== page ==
Each year UQ students from varying health disciplines collaborate and compete with other universities nationally in the HealthFusion Team Challenge (HFTC).
For the second year in a row, health students from UQ have won a national competition focused on multidisciplinary healthcare.
The 2015 team also won the Audience Choice Award.
Inspired by a program at the University of British Columbia, the annual HealthFusion Team Challenge prepares students for today’s changing workplace by encouraging greater collaboration between students and professionals from different healthcare professions.
Dr Emma Beckman from the School of Human Movement and Nutrition Sciences mentored the winning team consisting of Joanna Standen (Social Work), Michael Honnery (Occupational Therapy), Nicole Atkinson (Physiotherapy), Elizabeth Coomer (Speech Pathology), Mariam Rizk (Medicine) and Brittany Martin (Pharmacy).
“We have some fantastically talented health professionals coming through the Health at UQ ranks,” Dr Beckman says.
“The win was a great endorsement of not only the individuals concerned, but for the education and support provided by UQ’s health faculties. To be outstanding in one area is an achievement, but this team brought together students from six different disciplines and they were all quite remarkable.”
For the 2015 competition, students were given a gruelling case study based around a diabetic patient who lost part of his foot after an infection. After four weeks of preparation, the teams presented their management plans to a panel of judges before participating in a day of extension questions and activities.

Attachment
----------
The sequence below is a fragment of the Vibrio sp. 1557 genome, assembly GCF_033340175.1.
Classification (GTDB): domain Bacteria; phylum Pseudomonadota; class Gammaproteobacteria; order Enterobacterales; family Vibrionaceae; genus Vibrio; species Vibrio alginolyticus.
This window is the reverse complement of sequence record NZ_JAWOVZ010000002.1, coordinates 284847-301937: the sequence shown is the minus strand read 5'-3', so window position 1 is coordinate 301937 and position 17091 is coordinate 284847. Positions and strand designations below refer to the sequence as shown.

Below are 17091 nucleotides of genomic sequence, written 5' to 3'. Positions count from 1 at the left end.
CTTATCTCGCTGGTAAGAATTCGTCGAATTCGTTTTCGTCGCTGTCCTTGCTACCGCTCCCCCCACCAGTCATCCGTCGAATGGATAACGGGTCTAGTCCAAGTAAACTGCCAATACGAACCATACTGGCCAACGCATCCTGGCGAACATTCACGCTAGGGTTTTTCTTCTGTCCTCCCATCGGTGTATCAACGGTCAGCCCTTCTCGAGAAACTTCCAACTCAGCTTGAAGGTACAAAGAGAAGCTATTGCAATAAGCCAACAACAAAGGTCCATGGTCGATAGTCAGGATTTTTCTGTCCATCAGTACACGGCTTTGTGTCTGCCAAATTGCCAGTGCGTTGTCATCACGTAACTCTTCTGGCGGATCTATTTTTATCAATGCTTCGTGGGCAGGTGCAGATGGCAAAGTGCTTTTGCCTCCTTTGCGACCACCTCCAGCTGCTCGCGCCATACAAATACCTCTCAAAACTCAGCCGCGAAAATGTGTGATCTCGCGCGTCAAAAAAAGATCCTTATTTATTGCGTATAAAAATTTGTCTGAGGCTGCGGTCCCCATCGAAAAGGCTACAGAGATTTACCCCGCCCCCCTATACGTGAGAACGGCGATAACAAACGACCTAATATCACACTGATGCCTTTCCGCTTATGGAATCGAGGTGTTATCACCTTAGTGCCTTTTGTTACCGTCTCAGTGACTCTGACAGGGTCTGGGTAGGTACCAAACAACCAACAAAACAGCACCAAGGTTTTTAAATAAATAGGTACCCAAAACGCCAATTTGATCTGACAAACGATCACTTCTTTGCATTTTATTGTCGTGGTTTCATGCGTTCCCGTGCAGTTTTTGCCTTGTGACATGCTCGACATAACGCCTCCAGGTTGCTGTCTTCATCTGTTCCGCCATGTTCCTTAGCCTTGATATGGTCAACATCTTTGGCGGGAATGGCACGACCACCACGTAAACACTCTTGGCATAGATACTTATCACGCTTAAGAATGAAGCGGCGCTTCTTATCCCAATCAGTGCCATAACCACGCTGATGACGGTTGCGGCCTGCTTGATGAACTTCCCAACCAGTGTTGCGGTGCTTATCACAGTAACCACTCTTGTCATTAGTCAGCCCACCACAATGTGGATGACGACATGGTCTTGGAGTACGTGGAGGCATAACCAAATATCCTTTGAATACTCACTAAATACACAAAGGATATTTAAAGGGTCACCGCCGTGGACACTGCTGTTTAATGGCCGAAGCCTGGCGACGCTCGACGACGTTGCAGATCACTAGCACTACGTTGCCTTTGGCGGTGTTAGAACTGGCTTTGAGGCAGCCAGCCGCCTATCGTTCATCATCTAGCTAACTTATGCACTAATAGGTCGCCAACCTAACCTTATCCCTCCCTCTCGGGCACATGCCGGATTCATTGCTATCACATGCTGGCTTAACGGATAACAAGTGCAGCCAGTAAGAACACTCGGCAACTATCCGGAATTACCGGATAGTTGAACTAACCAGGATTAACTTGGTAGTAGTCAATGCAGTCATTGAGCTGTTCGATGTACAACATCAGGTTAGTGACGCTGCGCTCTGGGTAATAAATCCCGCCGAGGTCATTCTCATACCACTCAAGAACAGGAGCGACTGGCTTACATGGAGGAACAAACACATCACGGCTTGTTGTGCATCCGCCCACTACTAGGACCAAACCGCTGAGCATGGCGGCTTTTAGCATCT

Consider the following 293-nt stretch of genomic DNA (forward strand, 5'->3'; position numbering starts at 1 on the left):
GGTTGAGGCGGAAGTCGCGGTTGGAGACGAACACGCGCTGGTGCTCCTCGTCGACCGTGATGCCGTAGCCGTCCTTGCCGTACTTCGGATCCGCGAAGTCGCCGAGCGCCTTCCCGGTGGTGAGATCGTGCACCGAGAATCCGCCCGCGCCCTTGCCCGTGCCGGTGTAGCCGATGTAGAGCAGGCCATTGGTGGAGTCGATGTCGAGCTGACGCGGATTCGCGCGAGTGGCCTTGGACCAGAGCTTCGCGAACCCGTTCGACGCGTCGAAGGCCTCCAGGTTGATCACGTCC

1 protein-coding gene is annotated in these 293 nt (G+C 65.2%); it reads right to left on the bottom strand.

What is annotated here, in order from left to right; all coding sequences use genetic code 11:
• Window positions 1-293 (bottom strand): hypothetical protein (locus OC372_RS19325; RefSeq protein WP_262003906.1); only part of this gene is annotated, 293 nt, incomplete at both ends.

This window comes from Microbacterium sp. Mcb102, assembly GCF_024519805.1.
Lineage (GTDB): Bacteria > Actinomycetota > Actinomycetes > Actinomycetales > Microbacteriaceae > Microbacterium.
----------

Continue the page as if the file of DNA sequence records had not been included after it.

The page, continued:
UQ Physiotherapy graduate Nicole Atkinson says the skills developed through the challenge helped her to secure a role as a physiotherapist at the Royal Brisbane and Women’s Hospital.
“One of the greatest benefits of the HFTC, which I believe greatly assisted me in landing the job, was getting used to speaking in front of an audience and judging panel, both off a script for the presentation but also off-the-cuff,” Nicole says.
“The quick decision making skills I developed gave me confidence in my abilities which calmed my nerves prior to the interview.
“Also being a very practical degree, studying physiotherapy at UQ prepared me for tackling my graduate interviews with confidence. In-class patient mock-up interactions and other practical opportunities such as the HFTC refined my communication skills and self assurance.”
The HFTC is one of the many practical opportunities in which UQ health students can participate to take the theory they learn and practice it in a real-life setting, as well as developing skills in an interprofessional workplace environment. These skills ensure students are attaining the experience required to be successful in their future careers.
Words: Emma Mackenzie